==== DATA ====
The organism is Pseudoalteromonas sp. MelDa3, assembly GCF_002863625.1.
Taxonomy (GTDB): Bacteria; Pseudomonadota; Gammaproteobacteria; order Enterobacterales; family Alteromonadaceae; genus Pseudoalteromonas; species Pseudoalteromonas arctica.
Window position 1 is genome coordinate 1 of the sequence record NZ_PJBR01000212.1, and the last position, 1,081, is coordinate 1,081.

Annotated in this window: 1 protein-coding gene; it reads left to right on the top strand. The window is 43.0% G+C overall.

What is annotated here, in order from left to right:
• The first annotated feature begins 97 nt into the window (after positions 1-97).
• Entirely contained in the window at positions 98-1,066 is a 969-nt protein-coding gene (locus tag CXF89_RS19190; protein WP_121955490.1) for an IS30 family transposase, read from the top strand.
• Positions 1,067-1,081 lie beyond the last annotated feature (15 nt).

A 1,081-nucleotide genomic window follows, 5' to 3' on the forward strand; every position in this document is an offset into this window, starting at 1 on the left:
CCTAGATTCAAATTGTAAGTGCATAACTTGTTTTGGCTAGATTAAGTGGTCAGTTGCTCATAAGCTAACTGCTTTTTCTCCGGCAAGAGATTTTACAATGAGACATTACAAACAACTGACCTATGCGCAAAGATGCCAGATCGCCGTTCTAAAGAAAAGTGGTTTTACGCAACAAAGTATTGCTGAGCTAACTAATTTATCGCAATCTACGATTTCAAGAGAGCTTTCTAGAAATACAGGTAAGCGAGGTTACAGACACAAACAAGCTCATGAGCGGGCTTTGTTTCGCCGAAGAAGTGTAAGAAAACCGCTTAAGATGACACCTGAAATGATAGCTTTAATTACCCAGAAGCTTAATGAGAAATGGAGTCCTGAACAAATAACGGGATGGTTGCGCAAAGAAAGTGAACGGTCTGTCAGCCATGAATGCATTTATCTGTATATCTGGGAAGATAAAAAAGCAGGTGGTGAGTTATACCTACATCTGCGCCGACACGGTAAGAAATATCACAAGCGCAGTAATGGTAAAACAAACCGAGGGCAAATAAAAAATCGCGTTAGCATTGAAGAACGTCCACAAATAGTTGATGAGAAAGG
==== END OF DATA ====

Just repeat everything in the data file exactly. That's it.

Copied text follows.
The organism is Pseudoalteromonas sp. MelDa3, assembly GCF_002863625.1.
Taxonomy (GTDB): Bacteria; Pseudomonadota; Gammaproteobacteria; order Enterobacterales; family Alteromonadaceae; genus Pseudoalteromonas; species Pseudoalteromonas arctica.
Window position 1 is genome coordinate 1 of the sequence record NZ_PJBR01000212.1, and the last position, 1,081, is coordinate 1,081.

Annotated in this window: 1 protein-coding gene; it reads left to right on the top strand. The window is 43.0% G+C overall.

What is annotated here, in order from left to right:
• The first annotated feature begins 97 nt into the window (after positions 1-97).
• Entirely contained in the window at positions 98-1,066 is a 969-nt protein-coding gene (locus tag CXF89_RS19190; protein WP_121955490.1) for an IS30 family transposase, read from the top strand.
• Positions 1,067-1,081 lie beyond the last annotated feature (15 nt).

A 1,081-nucleotide genomic window follows, 5' to 3' on the forward strand; every position in this document is an offset into this window, starting at 1 on the left:
CCTAGATTCAAATTGTAAGTGCATAACTTGTTTTGGCTAGATTAAGTGGTCAGTTGCTCATAAGCTAACTGCTTTTTCTCCGGCAAGAGATTTTACAATGAGACATTACAAACAACTGACCTATGCGCAAAGATGCCAGATCGCCGTTCTAAAGAAAAGTGGTTTTACGCAACAAAGTATTGCTGAGCTAACTAATTTATCGCAATCTACGATTTCAAGAGAGCTTTCTAGAAATACAGGTAAGCGAGGTTACAGACACAAACAAGCTCATGAGCGGGCTTTGTTTCGCCGAAGAAGTGTAAGAAAACCGCTTAAGATGACACCTGAAATGATAGCTTTAATTACCCAGAAGCTTAATGAGAAATGGAGTCCTGAACAAATAACGGGATGGTTGCGCAAAGAAAGTGAACGGTCTGTCAGCCATGAATGCATTTATCTGTATATCTGGGAAGATAAAAAAGCAGGTGGTGAGTTATACCTACATCTGCGCCGACACGGTAAGAAATATCACAAGCGCAGTAATGGTAAAACAAACCGAGGGCAAATAAAAAATCGCGTTAGCATTGAAGAACGTCCACAAATAGTTGATGAGAAAGG